HANNOVER MESSE 2018,
23 - 27 April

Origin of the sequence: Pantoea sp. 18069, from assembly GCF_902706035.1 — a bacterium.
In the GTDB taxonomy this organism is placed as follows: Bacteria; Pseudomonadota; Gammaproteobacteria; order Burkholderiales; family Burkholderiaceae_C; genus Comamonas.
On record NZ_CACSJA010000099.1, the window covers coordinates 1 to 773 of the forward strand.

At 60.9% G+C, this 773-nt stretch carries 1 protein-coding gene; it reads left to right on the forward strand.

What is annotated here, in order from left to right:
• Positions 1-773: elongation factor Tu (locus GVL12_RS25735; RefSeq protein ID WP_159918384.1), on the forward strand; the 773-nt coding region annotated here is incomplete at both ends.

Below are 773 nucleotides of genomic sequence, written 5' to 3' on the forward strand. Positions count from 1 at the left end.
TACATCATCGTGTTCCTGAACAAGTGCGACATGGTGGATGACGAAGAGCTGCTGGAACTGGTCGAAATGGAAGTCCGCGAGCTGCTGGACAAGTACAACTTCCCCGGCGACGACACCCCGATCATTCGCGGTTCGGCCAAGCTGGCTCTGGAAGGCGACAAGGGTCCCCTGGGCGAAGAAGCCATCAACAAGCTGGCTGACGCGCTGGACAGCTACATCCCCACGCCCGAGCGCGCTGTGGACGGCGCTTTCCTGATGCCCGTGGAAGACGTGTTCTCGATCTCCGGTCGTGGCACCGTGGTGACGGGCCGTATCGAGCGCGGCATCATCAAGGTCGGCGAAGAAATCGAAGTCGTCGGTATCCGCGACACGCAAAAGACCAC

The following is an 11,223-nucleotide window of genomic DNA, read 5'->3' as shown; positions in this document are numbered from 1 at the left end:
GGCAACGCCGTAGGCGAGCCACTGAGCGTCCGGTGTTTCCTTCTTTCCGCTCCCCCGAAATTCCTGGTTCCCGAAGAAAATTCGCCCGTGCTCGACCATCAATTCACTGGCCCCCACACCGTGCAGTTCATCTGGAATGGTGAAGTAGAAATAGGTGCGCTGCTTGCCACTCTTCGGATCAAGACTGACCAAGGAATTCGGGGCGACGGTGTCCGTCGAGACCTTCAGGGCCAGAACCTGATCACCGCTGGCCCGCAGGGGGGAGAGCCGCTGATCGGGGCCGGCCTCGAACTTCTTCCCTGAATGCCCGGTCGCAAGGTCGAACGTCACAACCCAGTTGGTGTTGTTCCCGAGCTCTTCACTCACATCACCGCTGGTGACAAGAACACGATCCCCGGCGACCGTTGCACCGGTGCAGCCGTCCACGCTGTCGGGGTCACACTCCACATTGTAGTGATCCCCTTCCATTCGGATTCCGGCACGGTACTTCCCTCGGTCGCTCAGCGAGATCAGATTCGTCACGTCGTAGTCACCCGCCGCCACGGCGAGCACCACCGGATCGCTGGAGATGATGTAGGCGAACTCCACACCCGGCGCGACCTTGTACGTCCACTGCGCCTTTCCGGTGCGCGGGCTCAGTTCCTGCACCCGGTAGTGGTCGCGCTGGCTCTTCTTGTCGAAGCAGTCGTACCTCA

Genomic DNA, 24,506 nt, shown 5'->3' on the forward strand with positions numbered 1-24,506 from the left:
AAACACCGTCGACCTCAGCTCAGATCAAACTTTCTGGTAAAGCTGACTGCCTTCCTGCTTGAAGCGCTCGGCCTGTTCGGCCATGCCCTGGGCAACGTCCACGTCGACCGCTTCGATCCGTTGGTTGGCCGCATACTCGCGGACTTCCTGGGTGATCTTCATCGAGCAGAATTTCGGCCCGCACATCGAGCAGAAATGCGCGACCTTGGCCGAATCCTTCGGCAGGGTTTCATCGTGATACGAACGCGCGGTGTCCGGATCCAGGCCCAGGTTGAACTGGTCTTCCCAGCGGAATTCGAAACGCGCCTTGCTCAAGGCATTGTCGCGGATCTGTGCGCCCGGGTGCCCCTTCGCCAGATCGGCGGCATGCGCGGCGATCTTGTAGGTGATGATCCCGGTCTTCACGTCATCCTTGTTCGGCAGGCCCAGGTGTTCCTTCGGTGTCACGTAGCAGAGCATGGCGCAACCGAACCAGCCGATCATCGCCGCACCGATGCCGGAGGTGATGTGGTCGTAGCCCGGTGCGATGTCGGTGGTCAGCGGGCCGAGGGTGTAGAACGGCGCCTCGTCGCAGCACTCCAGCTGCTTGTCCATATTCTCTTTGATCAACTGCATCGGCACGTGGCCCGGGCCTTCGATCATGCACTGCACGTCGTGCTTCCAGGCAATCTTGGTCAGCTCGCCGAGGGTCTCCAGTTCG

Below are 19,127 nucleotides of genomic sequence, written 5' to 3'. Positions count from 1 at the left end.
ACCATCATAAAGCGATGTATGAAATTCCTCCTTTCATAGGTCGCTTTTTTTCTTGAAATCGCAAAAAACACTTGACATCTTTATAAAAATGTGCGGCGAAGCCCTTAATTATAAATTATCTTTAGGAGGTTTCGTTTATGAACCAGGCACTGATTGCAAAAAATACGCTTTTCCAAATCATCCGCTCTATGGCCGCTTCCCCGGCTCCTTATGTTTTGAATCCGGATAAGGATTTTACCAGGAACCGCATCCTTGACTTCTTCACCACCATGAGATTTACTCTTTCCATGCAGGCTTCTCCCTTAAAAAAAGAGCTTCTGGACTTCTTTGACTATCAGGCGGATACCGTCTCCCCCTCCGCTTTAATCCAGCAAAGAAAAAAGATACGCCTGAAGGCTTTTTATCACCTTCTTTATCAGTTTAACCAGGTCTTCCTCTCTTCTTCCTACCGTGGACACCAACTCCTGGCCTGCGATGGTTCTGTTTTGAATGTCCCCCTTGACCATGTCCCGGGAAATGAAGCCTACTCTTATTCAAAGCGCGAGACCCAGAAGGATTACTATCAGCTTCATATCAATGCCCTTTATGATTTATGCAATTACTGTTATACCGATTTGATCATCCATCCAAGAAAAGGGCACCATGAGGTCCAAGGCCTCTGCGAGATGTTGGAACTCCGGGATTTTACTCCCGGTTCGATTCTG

Large quantities of steel are used in architecture, bridge construction and ship-building. Structures of this type should not lose any of their qualities regarding strength and safety over a long period. For this reason, steel plates and girders used must have extensive and durable protection against corrosion. In particular, the steel is attacked by oxygen in the air, water vapor and salts. To prevent the corrosive substances from penetrating into the material, a common method is to create an anti-corrosion coating by applying paint layers of zinc-phosphate particles. Now, research scientists at INM developed a special type of flake-type-shaped metal-phosphate particles: They show improved passivation ability and improved diffusion barrier against corrosive substances. Besides zinc phosphate also newly developed manganese phosphate flakes are available. The flake-type shaped particles, because of their anisotropy, show a better solubility compared to spherical particles with similar composition. Now, more phosphate-ions are set free from the coating on demand and re-passivation of bare metal surfaceis more effective. Furthermore the flake-type particles arrange in the coating in a roof-tile manner. This means that the pathway for the penetration of the corrosive gas molecules through the protective coating is prolonged because they have to find their way around the flakes. As a result the corrosion process was much slower than for coatings with spherical particles where the gas molecules can find their way through the protective coating to the metal much more quickly. The scientists were able to validate the effectiveness of the new particles: they performed standardized accelerated corrosion tests on steel plates coated with epoxy resins containing metal phosphate particles. The tests revealed that coatings containing phosphate flakes behave about ten times better than coatings containing spherical phosphate particles.
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